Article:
Christmas through the British Ages
Some of the celebrations we associate with Christmas today began way before Christianity developed, so that by medieval times traditions of mid-winter feasting were long established. Later the Puritans banned some festivities, but other 'holyday' pleasures still survived. It was not until the reign of Queen Victoria that many of today's customs - such as decorating fir trees - really took off.
Below we have a few snapshots of Christmas and how it developed through 10 history ages:
Pre-Christian, northern societies used to enliven the dark days of the winter solstice with a celebration of fire, light and jollity, to create relief in the season of nature's dormancy and to hurry along the renewal of springtime. Christmas, as the celebration of the birth of Christ, was also a winter festival which gradually incorporated many pagan traditions, one of which was the burning of fires to ward away dark and evil spirits.
The exhortation to 'eat, drink and be merry' epitomised Christmas in Elizabethan England. A highlight of the season was the Christmas feast, which, in those households that could afford it, culminated in a 'banqueting course' of sweet and colourful delicacies.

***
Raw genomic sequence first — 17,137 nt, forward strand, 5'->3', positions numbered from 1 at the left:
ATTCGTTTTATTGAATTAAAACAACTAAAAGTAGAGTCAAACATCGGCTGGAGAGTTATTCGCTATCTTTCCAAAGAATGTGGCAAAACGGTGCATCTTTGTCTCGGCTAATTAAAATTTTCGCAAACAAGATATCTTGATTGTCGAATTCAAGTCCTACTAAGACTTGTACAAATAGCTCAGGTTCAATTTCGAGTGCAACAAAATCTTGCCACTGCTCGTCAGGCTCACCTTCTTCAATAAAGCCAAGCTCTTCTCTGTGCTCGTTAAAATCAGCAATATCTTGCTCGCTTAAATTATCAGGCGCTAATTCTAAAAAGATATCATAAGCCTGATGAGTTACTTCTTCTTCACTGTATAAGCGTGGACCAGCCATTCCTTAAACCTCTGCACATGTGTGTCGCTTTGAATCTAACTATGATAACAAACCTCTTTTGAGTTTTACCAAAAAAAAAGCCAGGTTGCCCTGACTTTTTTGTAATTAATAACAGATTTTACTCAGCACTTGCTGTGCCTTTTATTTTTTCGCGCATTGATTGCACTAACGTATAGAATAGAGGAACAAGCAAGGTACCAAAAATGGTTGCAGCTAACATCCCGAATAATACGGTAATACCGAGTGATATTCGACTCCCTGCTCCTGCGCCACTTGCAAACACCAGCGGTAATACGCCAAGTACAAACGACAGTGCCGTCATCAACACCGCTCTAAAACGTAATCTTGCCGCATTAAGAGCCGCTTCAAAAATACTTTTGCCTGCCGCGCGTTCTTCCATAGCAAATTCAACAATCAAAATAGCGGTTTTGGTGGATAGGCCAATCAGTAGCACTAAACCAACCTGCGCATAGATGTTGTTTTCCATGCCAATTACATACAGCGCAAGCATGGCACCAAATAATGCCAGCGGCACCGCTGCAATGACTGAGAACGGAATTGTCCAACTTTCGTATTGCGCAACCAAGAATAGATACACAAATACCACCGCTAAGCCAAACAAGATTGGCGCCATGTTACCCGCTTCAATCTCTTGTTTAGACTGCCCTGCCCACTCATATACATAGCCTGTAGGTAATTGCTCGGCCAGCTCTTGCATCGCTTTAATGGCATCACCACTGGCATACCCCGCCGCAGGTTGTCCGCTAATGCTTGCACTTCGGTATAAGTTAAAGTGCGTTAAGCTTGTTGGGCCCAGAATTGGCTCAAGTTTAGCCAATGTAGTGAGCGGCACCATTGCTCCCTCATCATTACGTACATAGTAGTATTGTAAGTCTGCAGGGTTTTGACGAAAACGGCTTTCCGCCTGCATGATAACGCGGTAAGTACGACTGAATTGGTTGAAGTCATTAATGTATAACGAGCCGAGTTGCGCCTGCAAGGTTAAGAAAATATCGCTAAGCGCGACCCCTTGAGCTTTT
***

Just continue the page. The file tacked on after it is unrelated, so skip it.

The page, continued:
'More mischief is that time committed than in all the year besides ... What dicing and carding, what eating and drinking, what banqueting and feasting is then used ... to the great dishonour of God and the impoverishing of the realm.'
So wrote the strict protestant, Philip Stubbes, in the late 16th century, expressing the Puritan view that Christmas was a dangerous excuse for excessive drinking, eating, gambling and generally bad behaviour.
Twelfth Night, the 5th of January, has been celebrated as the end of the Christmas season since the Middle Ages. One of the most important days in the Christian calendar, Twelfth Night also marked the Feast of the Epiphany, when the three wise men, or Magi, arrived in Bethlehem to behold the Christ child.
A special Twelfth Cake, the forerunner of today's Christmas cake, was the centrepiece of the party, and a slice was given to all members of the household.
For many, the Christmas tree is firmly associated with the Victorians, and with its great advocates of Christmas, Queen Victoria and her husband Prince Albert.
The custom, which originated in Germany, was introduced into England during the Georgian period. Queen Charlotte, German wife of George III, is known to have had a decorated tree for her family as early as the 1790s, and there is also a record of a tree at a children's party given by a member of Queen Caroline's court in 1821. Queen Victoria herself remembered such trees in the 1830s, happily describing potted trees placed on round tables 'hung with lights and sugar ornaments'.